Brexit delayed again: EU agrees to three-month 'flextension'

28 October 2019, 09:40

Mr Tusk says the new date will be a 'flextension'
Mr Tusk says the new date will be a 'flextension'. Picture: PA
Rachael Kennedy

By Rachael Kennedy

The EU has agreed to extend the Brexit deadline for another three months, according to Council President Donald Tusk.

The extension will last until 31 January instead of the original date set for this Thursday.

Mr Tusk said the agreement will serve as a "flextension", meaning the UK would be able to leave the EU before the new date if Parliament approves a deal.

"The decision is expected to be formalised through a written procedure," he added.

The new extension marks is the third of its kind and the first for Boris Johnson, following two under the leadership of Theresa May.

Mr Johnson has previously said he would rather be "dead in a ditch" than miss the Halloween deadline, but was forced to ask for extra time last week to begin preparations for a possible general election.

He would like to hold an election on 12 December, but will need to secure the support of two-thirds of Parliament in a vote on Monday evening in order to do so.

The Labour Party said it would back the election if the government confirms it will not see through a no-deal scenario and if an extension is agreed.

But in the meantime, the Liberal Democrats and the Scottish National Party have put forward a Bill to grant an election three days earlier that Mr Johnson's date, also subject to the EU approving an extension.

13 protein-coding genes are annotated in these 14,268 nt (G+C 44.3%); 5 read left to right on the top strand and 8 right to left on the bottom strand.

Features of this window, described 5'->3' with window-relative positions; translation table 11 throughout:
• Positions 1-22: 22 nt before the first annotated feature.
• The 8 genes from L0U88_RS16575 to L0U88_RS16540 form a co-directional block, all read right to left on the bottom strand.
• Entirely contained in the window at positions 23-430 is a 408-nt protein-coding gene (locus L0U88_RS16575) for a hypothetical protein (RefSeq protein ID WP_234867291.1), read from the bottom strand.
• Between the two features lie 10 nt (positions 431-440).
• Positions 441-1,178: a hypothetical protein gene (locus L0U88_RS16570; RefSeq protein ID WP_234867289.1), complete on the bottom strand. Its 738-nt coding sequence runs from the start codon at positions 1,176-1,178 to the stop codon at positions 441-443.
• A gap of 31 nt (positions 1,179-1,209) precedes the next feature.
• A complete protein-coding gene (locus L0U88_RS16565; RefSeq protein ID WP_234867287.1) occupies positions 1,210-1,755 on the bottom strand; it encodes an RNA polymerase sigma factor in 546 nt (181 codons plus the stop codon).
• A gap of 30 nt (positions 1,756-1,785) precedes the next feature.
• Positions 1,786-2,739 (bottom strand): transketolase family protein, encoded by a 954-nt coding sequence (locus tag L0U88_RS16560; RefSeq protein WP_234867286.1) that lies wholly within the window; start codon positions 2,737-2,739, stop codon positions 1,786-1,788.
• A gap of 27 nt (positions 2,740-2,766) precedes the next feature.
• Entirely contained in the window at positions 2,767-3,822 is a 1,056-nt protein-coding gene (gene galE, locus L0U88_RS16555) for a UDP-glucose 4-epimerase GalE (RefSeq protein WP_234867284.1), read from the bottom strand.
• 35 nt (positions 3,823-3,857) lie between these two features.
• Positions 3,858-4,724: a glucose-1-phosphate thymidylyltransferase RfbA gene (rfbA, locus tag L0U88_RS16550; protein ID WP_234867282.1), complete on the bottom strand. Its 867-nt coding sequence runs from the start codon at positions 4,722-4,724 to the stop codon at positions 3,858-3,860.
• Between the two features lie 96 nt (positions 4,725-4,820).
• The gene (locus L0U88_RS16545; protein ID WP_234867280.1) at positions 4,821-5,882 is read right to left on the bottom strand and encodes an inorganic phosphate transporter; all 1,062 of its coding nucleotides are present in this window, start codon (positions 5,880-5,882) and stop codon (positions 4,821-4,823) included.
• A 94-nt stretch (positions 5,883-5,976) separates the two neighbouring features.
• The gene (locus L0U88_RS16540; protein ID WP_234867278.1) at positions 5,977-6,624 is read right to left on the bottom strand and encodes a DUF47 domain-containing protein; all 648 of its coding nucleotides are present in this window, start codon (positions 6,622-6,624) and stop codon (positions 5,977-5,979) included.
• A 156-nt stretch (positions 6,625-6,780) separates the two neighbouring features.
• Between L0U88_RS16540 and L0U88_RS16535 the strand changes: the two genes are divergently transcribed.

In response to the news on Monday, Lib Dems shadow Brexit spokesman Tom Brake said his party "welcomes the news."

He added: "A no-deal Brexit would be catastrophic for our NHS, jobs, and the environment."

"It is welcome news that a three-month extension has been granted," according to the Liberal Democrat's shadow Brexit spokesman, Tom Brake.

He went on to say Mr Johnson's "do or die" deadline promise had "failed", adding: "We are still in the EU. The fight is far from over."

"We passionately believe that there is no deal that is as good as the one we have now: in the EU."

Boris Johnson purchased his poppy outside Downing Street
Boris Johnson purchased his poppy outside Downing Street. Picture: PA

Meanwhile, Brexit Party Chairman Richard Tice told Sky News that he hoped the extension would "give confidence to the House of Commons to agree to have a general election."

Mr Johnson has not yet responded publicly to news of the extension; however, was part of a photocall on Monday morning to purchase his Royal British Legion poppy from sellers at Downing Street.

But over in Europe, the response was somewhat welcoming of the extension, but critical of Mr Johnson's earlier pledge.

"Relieved that finally no one died in a ditch," the EU's Brexit coordinator Guy Verhofstadt tweeted.

He added: "Whether the UK's democratic choice is revoke or an orderly withdraw, confirmed or not in a second referendum, the uncertainty of Brexit has gone on for far too long.

"This extra time must deliver a way forward."